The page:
He stepped away from the reporters toward the river, presumably to the murder scene. I couldn’t watch anymore. I turned the channel, but my heart wouldn’t stop pounding. “No. No,” I said to myself as I shut off the television altogether. It had become the enemy. Betrayed me by showing me him.
I got up off the couch, away from that box, and like a robot went upstairs to my office. That was the past. He was the past. The future. I had to concentrate on the future. The house. Grafton. Teaching. I was barely aware of it, but I began grading the term papers. After another Valium. This. This was my here and now. My second chance at life.
I’d killed for it, after all.
At daybreak, I pulled my tired bones upstairs to change into my sweats. I didn’t feel much like running, but I knew I’d be sitting at a desk all day and if I didn’t move around then I wouldn’t be able to sit still long enough to finish the papers, the one responsibility I had in the world. I started by running down the stairs, grabbing Gus’s leash at the front door. The second he heard the leash clink against the wall, he bolted from the living room, jumping on my chest. “Down,” I commanded. He settled enough for me to hook him up. We were off after I set the alarm and locked the two deadbolts. Most people in Grafton didn’t lock their doors. They’d never had a serial killer break in, though.
I lived on the outskirts of town, deep in the woods, with my nearest neighbor a quarter of a mile away, just the way I liked it. Just the way the majority of other residents liked it, too. I’d installed a ten-foot steel fence with lights and motion sensors laced around it. I would have preferred a moat with alligators, but my budget wouldn’t allow it.
My husband, Hayden, and I were in the process of moving to North Carolina from Virginia when he was murdered. The house itself was two stories with a basement, but it looked bigger than it was. The second story was supported by Roman columns littered around the enclosed wraparound wooden porch. It needed work, but I could barely afford the taxes on it.
As always, the stray cats that lived in the woods sprung from their hiding spots meowing for food the moment the damn door shut. I had all the varieties: calico, tuxedo, tabby, even a Siamese. At first I ignored them, as I did most things in life, hoping they’d just go away. Then I thought about calling animal control, but judging from their mangy coats and wild behavior I knew not a one would be adopted. I couldn’t condemn them to certain death. So I just left some food out for them every night, and in return the rat population diminished. We all won.
I opened the gate with the remote clipped to my belt and ran up the fifty feet of my unpaved gravel driveway before closing the gate behind me. Gus and I ran the same path every time. We started by jogging down the driveway, and then turned toward the South Fork New River a half-mile from the house. When the sun came up, the water twinkled. I tried never to miss it. That morning my music, Bonnie Tyler still holding out for a hero, was turned down just enough so I could hear the river trickling toward the Atlantic. On my right was the sparkling river. On the left, a row of redwood trees fully rejuvenated from the winter. Sometimes I needed to be reminded there was beauty in the world.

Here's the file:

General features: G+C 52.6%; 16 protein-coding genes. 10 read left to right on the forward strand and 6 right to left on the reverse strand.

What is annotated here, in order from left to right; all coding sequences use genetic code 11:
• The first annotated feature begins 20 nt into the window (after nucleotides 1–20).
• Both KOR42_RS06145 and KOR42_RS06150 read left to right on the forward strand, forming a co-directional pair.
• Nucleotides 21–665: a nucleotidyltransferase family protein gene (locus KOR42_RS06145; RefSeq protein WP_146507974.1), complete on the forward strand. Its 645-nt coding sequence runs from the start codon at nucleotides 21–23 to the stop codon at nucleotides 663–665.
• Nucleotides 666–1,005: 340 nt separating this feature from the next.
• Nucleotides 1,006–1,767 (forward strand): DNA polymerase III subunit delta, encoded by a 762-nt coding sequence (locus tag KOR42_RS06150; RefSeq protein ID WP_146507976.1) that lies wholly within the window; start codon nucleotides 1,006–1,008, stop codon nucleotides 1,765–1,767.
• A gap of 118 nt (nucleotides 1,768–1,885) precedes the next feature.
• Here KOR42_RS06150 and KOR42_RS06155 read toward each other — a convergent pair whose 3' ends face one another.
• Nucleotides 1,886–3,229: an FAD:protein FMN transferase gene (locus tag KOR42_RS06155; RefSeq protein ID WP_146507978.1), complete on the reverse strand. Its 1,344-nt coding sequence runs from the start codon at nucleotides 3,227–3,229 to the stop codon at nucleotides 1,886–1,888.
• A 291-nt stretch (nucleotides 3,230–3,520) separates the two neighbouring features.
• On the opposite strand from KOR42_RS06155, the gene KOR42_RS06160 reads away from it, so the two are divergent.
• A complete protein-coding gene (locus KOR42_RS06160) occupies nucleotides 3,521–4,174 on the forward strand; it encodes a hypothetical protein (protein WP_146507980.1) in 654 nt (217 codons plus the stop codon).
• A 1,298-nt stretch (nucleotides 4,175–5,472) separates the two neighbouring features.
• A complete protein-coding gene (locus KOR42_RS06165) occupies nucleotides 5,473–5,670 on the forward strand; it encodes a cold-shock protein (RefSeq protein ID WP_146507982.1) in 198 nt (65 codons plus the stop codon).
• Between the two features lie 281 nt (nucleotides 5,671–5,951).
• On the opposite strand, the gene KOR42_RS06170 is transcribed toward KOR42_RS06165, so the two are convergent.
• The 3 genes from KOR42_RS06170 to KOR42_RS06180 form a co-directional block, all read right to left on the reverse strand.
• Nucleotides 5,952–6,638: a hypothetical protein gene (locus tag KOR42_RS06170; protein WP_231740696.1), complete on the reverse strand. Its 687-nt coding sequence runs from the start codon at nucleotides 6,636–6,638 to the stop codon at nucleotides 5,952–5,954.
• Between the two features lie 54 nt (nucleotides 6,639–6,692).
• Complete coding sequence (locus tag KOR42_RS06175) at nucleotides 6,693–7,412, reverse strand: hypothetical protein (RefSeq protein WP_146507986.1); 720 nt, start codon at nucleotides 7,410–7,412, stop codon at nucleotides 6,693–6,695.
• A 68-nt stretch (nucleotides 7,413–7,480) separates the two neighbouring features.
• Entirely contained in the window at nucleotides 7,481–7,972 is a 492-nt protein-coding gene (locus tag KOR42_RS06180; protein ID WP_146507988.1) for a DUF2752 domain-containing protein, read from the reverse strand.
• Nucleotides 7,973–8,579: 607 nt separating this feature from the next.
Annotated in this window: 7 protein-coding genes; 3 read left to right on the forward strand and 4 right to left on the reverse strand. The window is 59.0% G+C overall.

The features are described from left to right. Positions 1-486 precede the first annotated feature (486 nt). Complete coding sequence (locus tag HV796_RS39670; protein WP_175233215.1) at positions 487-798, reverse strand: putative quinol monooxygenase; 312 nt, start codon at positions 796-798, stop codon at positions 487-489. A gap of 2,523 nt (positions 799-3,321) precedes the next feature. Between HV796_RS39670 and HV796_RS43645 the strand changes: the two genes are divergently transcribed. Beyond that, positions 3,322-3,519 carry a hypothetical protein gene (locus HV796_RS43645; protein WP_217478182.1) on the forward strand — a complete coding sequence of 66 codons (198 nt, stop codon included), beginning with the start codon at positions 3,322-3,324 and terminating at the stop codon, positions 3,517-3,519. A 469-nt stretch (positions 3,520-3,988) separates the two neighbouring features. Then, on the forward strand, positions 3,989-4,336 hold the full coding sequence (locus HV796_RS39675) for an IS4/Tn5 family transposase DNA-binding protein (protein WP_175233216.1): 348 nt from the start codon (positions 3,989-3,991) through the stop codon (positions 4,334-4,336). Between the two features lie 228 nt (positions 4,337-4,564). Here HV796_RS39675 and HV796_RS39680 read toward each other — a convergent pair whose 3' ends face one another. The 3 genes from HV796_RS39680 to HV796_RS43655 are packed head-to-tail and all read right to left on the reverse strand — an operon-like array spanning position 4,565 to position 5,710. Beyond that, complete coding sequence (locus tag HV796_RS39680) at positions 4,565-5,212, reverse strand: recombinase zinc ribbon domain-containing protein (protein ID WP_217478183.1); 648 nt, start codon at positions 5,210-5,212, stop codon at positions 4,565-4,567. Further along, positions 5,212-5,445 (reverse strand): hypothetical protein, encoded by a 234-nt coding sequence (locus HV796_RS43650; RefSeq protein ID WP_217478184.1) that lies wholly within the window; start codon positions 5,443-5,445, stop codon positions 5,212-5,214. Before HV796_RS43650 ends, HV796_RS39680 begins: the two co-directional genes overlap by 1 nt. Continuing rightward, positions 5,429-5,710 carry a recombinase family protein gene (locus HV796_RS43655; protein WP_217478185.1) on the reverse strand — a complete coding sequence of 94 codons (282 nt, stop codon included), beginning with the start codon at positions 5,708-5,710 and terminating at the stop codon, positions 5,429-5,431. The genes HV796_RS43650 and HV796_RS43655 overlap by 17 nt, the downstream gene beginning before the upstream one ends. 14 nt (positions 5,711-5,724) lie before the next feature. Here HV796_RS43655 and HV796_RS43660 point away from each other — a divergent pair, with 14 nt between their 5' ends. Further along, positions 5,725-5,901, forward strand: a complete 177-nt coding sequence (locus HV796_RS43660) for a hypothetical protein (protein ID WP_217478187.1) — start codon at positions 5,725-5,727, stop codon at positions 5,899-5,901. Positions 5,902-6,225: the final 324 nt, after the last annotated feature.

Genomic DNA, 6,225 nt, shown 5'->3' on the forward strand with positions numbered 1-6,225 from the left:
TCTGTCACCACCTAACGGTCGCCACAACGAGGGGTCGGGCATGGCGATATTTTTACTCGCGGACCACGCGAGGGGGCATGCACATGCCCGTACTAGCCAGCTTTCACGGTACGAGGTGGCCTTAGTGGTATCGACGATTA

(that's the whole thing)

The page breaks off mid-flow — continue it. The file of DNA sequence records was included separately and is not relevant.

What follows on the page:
I really did love Grafton. I grew up in a small, dying town in Pennsylvania. Grey Mills was a lot colder and more industrialized than Grafton, North Carolina. And by colder I don’t mean just the weather. I sadly carried that attitude with me when I moved to Grafton. I didn’t participate in events. The previous Thanksgiving, my friend Carol dragged me to the elementary school pageant where her son Patrick was playing a Native American. He had been practicing his three lines for weeks, and I promised him I’d be there to cheer him on. When we walked into the auditorium, all heads turned. It was very strange having hundreds of eyes staring at me and knowing their thoughts.
“There she is.”
“She doesn’t look so bad.”
“I think I can see the scar.”
“That’s what a killer looks like.”
I literally turned tail and ran. That was when I stopped trying. I was friendly to Myra at the grocery store, I chatted with Bart at the Texaco, but that was it. I would have been a hermit if not for Carol.
After tying the exhausted Gus to a tree after a mile, I started running again. I didn’t know if it was the breeze against my damp skin or the endorphins pumping into my system, but I felt Zen. It was the only time I ever did. But as usual when I was on the threshold of contentment, I had to ruin it.
I found myself thinking about Justine Romy as I jogged. I was shocked I’d had the willpower to hold off that long. I didn’t know her well, but Hayden was fond of her. I spoke to her on the few occasions when I visited him at the hospital—not anything of consequence, just current events, what case I was working on, and . . . a horrible realization stopped me dead in my tracks.
She had a son.
It all came back to me. He was two when I left. She even showed me his picture once. Cute kid with big brown eyes and a wide smile. She was in the middle of a divorce and was worried that her husband would sue for full custody because of her hours at the hospital. That was the last time I saw her. I heard she attended Hayden’s funeral. That made one of us.
I started running again, but my mind wouldn’t leave Justine Romy. She seemed like a very smart woman; how had she fallen prey to a killer? I just couldn’t see it. The guy must have been pretty slick. Probably late thirties, early forties. White male, professional with a steady job that lets him travel. Charming on the outside . . .
“Stop,” I said to myself. “Just stop.” I did not care who the man was or what he was like. I would keep the bad men out of my mind, out of my life. The cost was too great otherwise. Not that I had anything else to lose. My husband, my future, my sanity . . . I’d lost it all two years before. So I did what I always did. I collected my dog and ran home for yet another Valium. It’s what a person does when she can’t escape the fact her now is a living hell with no exit.
Or so I thought.